Article 6 of that Order allows information relating to income support and income-based jobseeker’s allowance administered by the Department to be supplied to the Supporting People team for purposes connected with applying a grant made under Article 4 towards housing support services. Article 7 of that Order creates an offence concerning disclosure without, lawful authority, of information which was supplied by virtue of Article 6.

Article 6 of the HSS Order enables the supply of information by the Department to the Supporting People team of the Housing Executive. There is presently no power for information to be supplied by the Supporting People team to the Department. Subsection (1) would enable a two-way supply of information between the Department and the Supporting People team. Specifically, the subsection would enable the Supporting People team to contact the Department when it receives an application for support services. In common with what presently occurs, this subsection would enable the Department to confirm whether a certain income-related benefit (including the new income-related employment and support allowance) is in payment. This information would be used by the Supporting People team to determine whether the claimant meets the means test in determining the amount of assistance with service charges for the support services. Similarly, the subsection would enable the Department to inform the Supporting People team when payment of a certain income-related benefit (and hence automatic entitlement to full support) ceased.

As grants to support welfare services could in future be made under powers in addition to Article 4 of the HSS Order, to support any shift in funding arrangements, subsection (1) creates a freestanding provision that would enable the supply of information concerning grant paid under a relevant statutory provision specified by order under subsection (7).

Subsection (2) will enable certain information held for prescribed purposes by the Supporting People team or by housing benefit teams to be supplied to the other teams for prescribed purposes. The prescribed purposes are limited either to a purpose relating to housing benefit or to a purpose relating to welfare services (subsection (8)). This provision would be used, for example, to enable housing benefit teams to consider information relating to the vulnerability of a claimant or the probity of a landlord when considering whether to pay housing benefit to the claimant or to the landlord. For example, in considering whether a payment of housing benefit should be made to the claimant or to the landlord knowing whether the claimant is receiving Supporting People assistance because of a disability and, if so, whether that disability may indicate a level of vulnerability, would contribute to the decision-making process.

Certain information supplied to the Supporting People team could be passed to the welfare service providers when required under subsection (5). This mirrors the provision currently in Article 6(3) of the HSS Order.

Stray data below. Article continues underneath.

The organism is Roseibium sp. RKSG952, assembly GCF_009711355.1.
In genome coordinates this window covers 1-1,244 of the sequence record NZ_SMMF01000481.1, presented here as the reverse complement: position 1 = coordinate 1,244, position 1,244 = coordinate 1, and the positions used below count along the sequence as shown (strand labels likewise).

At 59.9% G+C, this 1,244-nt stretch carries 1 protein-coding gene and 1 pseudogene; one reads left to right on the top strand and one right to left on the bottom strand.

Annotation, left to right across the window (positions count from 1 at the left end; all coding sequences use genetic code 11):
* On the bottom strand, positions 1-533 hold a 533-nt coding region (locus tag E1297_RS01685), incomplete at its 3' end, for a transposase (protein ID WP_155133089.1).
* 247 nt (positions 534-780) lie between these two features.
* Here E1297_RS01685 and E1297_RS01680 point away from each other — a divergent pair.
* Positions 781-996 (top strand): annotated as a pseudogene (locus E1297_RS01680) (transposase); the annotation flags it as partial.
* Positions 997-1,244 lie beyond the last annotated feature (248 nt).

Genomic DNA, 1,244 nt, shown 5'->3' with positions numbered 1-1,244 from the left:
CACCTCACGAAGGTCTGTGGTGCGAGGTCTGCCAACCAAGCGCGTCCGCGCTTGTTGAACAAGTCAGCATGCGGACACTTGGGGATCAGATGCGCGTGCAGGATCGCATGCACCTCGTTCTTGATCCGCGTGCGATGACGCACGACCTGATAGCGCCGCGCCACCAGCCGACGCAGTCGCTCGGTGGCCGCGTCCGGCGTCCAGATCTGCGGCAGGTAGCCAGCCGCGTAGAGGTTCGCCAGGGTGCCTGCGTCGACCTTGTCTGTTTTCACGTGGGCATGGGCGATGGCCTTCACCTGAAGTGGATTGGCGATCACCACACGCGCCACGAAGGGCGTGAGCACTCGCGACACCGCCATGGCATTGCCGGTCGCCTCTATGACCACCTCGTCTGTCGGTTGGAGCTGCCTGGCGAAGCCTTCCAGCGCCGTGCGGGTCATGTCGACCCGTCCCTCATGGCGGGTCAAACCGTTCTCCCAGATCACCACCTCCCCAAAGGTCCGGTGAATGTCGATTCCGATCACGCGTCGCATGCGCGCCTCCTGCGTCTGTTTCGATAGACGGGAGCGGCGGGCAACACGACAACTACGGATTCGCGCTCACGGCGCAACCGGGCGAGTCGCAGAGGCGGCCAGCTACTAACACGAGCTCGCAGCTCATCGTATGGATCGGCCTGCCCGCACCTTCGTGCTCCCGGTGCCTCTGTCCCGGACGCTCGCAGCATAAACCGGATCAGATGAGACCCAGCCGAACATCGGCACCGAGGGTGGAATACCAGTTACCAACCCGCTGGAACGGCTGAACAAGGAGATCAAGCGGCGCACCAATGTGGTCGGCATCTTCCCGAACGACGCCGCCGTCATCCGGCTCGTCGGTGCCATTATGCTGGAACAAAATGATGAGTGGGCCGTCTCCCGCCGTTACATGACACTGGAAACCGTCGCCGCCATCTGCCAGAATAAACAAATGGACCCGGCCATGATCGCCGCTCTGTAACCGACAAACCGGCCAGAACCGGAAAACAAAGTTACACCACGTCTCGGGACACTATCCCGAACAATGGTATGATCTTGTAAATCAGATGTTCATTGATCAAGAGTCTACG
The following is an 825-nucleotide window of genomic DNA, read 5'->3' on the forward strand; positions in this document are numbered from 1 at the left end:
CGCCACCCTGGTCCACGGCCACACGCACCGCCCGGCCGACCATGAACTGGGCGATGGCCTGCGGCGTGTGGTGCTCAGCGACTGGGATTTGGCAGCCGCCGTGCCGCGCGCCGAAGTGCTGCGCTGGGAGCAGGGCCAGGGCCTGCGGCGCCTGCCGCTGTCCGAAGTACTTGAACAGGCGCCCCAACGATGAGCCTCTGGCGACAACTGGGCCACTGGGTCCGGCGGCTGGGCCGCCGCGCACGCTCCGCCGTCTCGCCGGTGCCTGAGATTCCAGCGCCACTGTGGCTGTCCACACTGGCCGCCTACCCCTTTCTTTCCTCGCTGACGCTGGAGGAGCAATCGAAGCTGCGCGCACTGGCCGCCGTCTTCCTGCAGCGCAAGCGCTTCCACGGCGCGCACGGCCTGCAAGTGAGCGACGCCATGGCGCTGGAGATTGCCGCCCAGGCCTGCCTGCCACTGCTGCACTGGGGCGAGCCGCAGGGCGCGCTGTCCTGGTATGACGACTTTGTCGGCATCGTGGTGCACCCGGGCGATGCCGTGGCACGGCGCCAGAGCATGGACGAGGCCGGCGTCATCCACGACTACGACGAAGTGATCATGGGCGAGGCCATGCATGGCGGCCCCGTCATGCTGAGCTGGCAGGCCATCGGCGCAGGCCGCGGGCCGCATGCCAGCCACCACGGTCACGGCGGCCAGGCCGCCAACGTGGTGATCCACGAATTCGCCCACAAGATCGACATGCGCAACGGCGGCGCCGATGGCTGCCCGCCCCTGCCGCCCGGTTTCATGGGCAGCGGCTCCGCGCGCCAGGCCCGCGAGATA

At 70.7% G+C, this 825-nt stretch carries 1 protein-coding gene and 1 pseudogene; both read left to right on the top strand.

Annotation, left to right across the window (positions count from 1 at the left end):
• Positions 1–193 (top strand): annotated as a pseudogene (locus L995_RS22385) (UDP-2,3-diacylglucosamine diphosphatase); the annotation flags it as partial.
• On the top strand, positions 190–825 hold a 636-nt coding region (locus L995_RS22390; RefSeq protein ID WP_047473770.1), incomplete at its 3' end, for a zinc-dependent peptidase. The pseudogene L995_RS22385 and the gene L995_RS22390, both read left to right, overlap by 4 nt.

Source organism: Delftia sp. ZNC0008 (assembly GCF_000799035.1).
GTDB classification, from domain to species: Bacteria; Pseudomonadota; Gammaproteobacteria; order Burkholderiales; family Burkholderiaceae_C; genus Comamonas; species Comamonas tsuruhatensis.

The information sharing powers provided for within this section and the offence of unlawful disclosure in section 40 replace those contained in Articles 6 and 7 of the HSS Order, which are omitted.

Section 40: Unlawful disclosure of certain information

Article 7 of the HSS Order makes it an offence for a person to disclose without lawful authority information supplied by virtue of Article 6 of that Order. Section 40 will create a similar unlawful disclosure provision in relation to information received by virtue of section 39.

Subsection (2) sets out that the Supporting People team and those providing welfare services are included within the provision of this section. Relevant persons in the Department are not covered by this provision as there is an existing unlawful disclosure provision which applies to them (section 117 of the Administration Act).

This section complements section 117 of the Administration Act and subsections (3) to (5) of this section follow the wording of that section.

Overpayment recovery

Section 41: Recovery of overpaid benefit

A Social Security Commissioner in Great Britain decided that benefit overpayments caused by errors made in the direct credit transfer system can be recovered only where a decision to revise the award and a decision that the overpayment is recoverable are made at the same time.

Section 41 amends section 69 of the Administration Act to ensure that overpayments of benefit are recoverable where a decision to revise the award and a decision that the overpayment is recoverable are made separately.

Benefit fraud

Sections 42 and 43: Housing Executive powers to investigate and prosecute benefit fraud

At present, section 104A of the Administration Act allows the Housing Executive to investigate fraud against housing benefit. However, significant doubt has arisen as to whether this allows it to investigate fraud in connection with benefits administered by the Department. In particular, the doubt exists where benefit entitlement means that a claimant automatically satisfies some eligibility conditions to housing benefit. This reduces the scope for effective joint working between the Housing Executive and the Department to investigate and prosecute fraud cases that involve more than one benefit.